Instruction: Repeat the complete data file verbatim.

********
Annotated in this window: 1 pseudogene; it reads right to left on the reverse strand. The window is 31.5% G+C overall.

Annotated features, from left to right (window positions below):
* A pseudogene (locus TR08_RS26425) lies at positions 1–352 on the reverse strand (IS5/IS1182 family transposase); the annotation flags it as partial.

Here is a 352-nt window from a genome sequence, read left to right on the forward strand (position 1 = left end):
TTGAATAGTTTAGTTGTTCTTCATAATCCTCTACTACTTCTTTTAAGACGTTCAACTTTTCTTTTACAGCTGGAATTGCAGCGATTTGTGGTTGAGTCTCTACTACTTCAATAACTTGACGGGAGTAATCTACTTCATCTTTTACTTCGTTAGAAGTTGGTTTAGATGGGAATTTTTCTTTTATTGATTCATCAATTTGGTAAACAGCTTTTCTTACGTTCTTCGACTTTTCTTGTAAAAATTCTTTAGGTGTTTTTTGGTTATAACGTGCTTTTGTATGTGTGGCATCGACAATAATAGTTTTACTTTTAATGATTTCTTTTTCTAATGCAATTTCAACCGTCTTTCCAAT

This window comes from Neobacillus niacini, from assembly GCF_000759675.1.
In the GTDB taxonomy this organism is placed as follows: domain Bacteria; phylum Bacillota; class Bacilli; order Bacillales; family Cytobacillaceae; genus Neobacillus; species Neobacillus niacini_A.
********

Annotated in this window: 1 pseudogene; it reads right to left on the reverse strand. The window is 31.5% G+C overall.

Annotated features, from left to right (window positions below):
* A pseudogene (locus TR08_RS26425) lies at positions 1–352 on the reverse strand (IS5/IS1182 family transposase); the annotation flags it as partial.

Here is a 352-nt window from a genome sequence, read left to right on the forward strand (position 1 = left end):
TTGAATAGTTTAGTTGTTCTTCATAATCCTCTACTACTTCTTTTAAGACGTTCAACTTTTCTTTTACAGCTGGAATTGCAGCGATTTGTGGTTGAGTCTCTACTACTTCAATAACTTGACGGGAGTAATCTACTTCATCTTTTACTTCGTTAGAAGTTGGTTTAGATGGGAATTTTTCTTTTATTGATTCATCAATTTGGTAAACAGCTTTTCTTACGTTCTTCGACTTTTCTTGTAAAAATTCTTTAGGTGTTTTTTGGTTATAACGTGCTTTTGTATGTGTGGCATCGACAATAATAGTTTTACTTTTAATGATTTCTTTTTCTAATGCAATTTCAACCGTCTTTCCAAT

This window comes from Neobacillus niacini, from assembly GCF_000759675.1.
In the GTDB taxonomy this organism is placed as follows: domain Bacteria; phylum Bacillota; class Bacilli; order Bacillales; family Cytobacillaceae; genus Neobacillus; species Neobacillus niacini_A.